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Puzzlon ( https://adventuron.io/puzzlon ) is a web based Puzzle Dependency Chart creation tool, written by Chris Ainsley.

Puzzlon is directly inspired by Ron Gilbert's blog post on Puzzle Dependency Charts, and how they were used in the creation of Monkey Island.

Puzzle Dependency Charts

The purpose of a puzzle dependency chart is to be able to visualise the dependencies of puzzles in a game for the purposes of working out bottlenecks, over-linearity, or over-non-linearity.

  • A very linear game will have a long and narrow chart.
  • A very non-linear game will have a wide chart.
  • Where geography is important, conditions can be attached.
  • Puzzle dependency charts are independent to the geography of your game.
  • Colours can be used to represent different types of dependency.

A Minimal Example (The Cave of Magic)


Types of Node

Puzzlon expands on Ron Gilbert's description of Puzzle dependency charts and utilizes 4 types of node.

  • Action - An action is something the player must do.
  • At - Similar to condition, but represents a location where an dependent action must be performed.
  • Condition - A condition is something that must be passively true, but does not necessarily require a player action. A condition may be used to link together an action that happens somewhere else in the chart.
  • Goal - A goal is a long term objective.

The Puzzlon Editor

  • Puzzlon features a browser-based editor ( https://adventuron.io/puzzlon ), with autocompletion (using Control + Space) that visualises changes as they are typed.
  • Puzzlon has the ability to export charts as SVG files.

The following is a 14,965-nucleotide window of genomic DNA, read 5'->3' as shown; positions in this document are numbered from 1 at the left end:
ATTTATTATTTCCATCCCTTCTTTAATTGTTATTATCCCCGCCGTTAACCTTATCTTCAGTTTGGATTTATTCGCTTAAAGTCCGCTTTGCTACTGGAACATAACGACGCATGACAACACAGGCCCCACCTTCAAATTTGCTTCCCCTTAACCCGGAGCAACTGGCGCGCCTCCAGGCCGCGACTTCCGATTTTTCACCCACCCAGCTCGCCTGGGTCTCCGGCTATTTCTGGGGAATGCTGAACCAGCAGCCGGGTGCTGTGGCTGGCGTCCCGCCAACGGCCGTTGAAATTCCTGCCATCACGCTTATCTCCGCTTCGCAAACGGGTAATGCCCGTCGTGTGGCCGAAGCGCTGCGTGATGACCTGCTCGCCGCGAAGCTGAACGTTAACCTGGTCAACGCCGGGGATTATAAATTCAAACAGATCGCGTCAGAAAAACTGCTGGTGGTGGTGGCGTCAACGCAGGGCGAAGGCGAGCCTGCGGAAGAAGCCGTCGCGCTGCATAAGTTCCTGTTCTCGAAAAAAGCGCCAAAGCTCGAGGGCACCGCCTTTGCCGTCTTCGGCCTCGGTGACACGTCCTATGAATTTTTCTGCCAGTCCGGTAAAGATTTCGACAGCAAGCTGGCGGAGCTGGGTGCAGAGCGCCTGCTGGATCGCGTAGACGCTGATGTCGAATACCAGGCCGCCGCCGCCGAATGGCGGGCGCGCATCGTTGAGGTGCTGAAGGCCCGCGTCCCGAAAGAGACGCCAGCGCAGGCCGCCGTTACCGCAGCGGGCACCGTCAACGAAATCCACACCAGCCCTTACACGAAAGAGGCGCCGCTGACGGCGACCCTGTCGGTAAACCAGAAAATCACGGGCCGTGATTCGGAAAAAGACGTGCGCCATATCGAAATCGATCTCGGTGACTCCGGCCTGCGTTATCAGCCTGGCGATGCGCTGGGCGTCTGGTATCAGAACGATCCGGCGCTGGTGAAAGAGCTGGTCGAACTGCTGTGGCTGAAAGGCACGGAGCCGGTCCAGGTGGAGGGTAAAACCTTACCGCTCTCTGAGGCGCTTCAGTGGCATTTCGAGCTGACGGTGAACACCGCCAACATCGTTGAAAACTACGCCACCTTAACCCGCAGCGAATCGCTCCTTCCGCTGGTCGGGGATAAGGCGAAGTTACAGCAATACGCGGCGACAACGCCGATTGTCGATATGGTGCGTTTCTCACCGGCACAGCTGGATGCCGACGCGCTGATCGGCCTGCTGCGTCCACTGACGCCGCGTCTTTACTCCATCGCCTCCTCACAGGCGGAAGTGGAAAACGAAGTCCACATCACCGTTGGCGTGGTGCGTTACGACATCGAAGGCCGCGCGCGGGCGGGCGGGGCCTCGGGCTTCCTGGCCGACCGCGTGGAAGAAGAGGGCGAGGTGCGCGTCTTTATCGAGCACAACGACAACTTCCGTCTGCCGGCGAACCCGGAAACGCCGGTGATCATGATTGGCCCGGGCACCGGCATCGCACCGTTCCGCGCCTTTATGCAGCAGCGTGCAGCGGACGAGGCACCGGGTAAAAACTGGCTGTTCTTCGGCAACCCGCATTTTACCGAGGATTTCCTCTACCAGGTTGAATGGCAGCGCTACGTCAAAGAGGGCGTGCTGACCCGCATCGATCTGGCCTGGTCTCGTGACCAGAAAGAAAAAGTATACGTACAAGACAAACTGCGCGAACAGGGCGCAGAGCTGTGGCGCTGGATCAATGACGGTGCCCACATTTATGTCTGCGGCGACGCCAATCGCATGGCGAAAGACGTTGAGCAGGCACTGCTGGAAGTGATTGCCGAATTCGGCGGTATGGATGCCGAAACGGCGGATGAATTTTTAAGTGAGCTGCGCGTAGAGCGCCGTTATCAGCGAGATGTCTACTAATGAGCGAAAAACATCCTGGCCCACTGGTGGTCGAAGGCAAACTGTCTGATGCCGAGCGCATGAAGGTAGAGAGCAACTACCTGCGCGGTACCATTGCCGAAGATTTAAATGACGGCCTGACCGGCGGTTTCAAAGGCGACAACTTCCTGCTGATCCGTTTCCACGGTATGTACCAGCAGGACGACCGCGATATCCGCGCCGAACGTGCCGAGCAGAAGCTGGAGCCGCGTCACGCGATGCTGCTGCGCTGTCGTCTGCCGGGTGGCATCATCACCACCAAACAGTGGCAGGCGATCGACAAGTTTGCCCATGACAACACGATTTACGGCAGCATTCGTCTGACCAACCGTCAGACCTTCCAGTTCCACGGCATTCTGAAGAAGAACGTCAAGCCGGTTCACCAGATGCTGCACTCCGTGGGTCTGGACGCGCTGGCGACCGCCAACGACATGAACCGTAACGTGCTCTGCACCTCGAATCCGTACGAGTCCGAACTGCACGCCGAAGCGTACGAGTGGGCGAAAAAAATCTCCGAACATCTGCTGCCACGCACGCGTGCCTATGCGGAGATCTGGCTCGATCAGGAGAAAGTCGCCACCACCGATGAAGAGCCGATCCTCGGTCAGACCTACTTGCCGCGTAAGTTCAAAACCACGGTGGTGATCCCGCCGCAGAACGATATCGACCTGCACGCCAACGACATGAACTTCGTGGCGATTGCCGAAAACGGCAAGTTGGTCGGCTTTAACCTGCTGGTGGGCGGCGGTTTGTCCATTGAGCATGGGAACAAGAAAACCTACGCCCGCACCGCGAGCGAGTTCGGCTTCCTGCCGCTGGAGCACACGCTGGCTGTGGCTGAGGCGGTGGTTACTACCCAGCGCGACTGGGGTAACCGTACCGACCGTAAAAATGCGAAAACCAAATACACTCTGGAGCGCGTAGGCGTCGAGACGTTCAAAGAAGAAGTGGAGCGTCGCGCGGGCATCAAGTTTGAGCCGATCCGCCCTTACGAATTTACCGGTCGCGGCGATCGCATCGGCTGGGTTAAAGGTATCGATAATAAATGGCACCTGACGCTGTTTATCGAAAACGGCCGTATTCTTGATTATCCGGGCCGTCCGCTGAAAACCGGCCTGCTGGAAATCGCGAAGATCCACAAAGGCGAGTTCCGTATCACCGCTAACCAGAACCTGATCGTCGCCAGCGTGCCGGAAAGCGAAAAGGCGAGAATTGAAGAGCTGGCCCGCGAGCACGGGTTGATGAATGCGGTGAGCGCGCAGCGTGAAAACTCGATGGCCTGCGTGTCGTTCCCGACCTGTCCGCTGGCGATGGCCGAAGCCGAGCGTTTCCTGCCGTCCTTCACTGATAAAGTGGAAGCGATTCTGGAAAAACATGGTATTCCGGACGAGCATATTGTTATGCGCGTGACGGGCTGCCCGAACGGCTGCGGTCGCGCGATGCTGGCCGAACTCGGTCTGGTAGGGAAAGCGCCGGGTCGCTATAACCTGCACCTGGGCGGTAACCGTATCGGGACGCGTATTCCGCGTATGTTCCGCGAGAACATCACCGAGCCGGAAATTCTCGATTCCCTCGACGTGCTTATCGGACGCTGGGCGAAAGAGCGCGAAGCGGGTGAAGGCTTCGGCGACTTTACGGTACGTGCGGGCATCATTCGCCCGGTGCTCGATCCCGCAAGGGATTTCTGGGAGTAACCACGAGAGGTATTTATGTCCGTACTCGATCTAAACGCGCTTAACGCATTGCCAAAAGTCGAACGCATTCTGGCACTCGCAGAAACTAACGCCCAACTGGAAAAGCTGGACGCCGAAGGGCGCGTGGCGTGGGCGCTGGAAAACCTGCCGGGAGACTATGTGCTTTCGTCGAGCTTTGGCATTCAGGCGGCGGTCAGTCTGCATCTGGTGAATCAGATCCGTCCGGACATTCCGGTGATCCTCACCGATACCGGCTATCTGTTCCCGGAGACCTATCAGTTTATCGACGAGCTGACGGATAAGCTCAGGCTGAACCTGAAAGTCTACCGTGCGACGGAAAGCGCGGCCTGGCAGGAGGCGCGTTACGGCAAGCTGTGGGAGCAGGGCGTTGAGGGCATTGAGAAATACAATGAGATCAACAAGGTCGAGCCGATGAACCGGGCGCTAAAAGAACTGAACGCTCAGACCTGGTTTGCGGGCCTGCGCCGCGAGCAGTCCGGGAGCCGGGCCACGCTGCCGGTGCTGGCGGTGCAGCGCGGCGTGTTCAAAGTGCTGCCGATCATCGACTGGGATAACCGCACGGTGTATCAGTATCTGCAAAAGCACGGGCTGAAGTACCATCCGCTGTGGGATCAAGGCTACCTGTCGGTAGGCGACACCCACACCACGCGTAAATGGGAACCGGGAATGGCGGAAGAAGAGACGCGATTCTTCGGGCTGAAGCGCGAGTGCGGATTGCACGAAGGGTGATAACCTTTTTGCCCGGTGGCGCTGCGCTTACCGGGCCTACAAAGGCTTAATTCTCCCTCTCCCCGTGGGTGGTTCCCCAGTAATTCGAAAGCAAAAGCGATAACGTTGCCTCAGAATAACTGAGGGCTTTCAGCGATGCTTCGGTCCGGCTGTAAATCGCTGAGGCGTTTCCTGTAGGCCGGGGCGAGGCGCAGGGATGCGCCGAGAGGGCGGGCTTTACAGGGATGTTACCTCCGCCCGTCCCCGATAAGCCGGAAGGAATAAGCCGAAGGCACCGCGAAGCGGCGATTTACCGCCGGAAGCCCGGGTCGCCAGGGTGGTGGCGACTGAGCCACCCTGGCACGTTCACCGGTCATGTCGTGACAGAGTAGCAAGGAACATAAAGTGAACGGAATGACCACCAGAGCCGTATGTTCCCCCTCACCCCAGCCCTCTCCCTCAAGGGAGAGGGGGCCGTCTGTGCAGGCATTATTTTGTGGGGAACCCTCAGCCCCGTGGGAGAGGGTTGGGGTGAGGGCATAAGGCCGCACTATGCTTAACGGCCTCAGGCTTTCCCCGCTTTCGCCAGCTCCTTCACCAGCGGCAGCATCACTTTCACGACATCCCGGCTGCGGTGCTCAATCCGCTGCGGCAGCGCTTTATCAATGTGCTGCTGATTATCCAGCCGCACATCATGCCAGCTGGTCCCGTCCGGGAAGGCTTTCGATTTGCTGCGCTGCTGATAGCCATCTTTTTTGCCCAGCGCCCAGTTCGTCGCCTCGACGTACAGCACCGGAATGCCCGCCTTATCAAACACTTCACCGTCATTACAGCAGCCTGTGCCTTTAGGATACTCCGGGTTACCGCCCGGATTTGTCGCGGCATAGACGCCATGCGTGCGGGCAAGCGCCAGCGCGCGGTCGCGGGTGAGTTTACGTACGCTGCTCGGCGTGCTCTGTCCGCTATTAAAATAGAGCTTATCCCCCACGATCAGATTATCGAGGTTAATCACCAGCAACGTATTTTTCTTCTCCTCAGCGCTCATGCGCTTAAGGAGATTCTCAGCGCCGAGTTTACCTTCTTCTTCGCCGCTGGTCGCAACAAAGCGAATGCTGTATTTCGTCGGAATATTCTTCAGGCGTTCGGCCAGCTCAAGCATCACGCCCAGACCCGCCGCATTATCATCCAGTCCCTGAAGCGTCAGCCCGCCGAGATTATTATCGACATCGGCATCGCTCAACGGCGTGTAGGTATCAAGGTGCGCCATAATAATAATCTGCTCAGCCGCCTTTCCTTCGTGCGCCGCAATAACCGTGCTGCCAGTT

• Only one file may be edited at a time, so copying and pasting to a local file is usually required if working with multiple files, or for backup purposes.


Instructional Video

An instructional video is available on YouTube.

Visualising Your Game Design

A good puzzle-centric traditional text adventure game tends to have:

  • A pre-game, a small self contained puzzle chart, that culminates in a single goal, which must be completed to move forward. This is useful to convey initial story and/or the mechanics of the game.
  • A larger main-game, which has a wide chart. A wide chart suggests that a game has lots of objects that can be completed concurrently. This (generally speaking) is fun for the player.
  • An optional endgame, the endgame tends to be smaller than the main game, and may be very linear. This is useful as a mechanism of finishing off the story.

(See 'The Beast' at the bottom of this page as an example of exactly this structure, see if you can identify the pre-game, main-game, and end-game segments).

The Beast of Torrack Moor Puzzle Dependency Chart (Spoilers Ahead)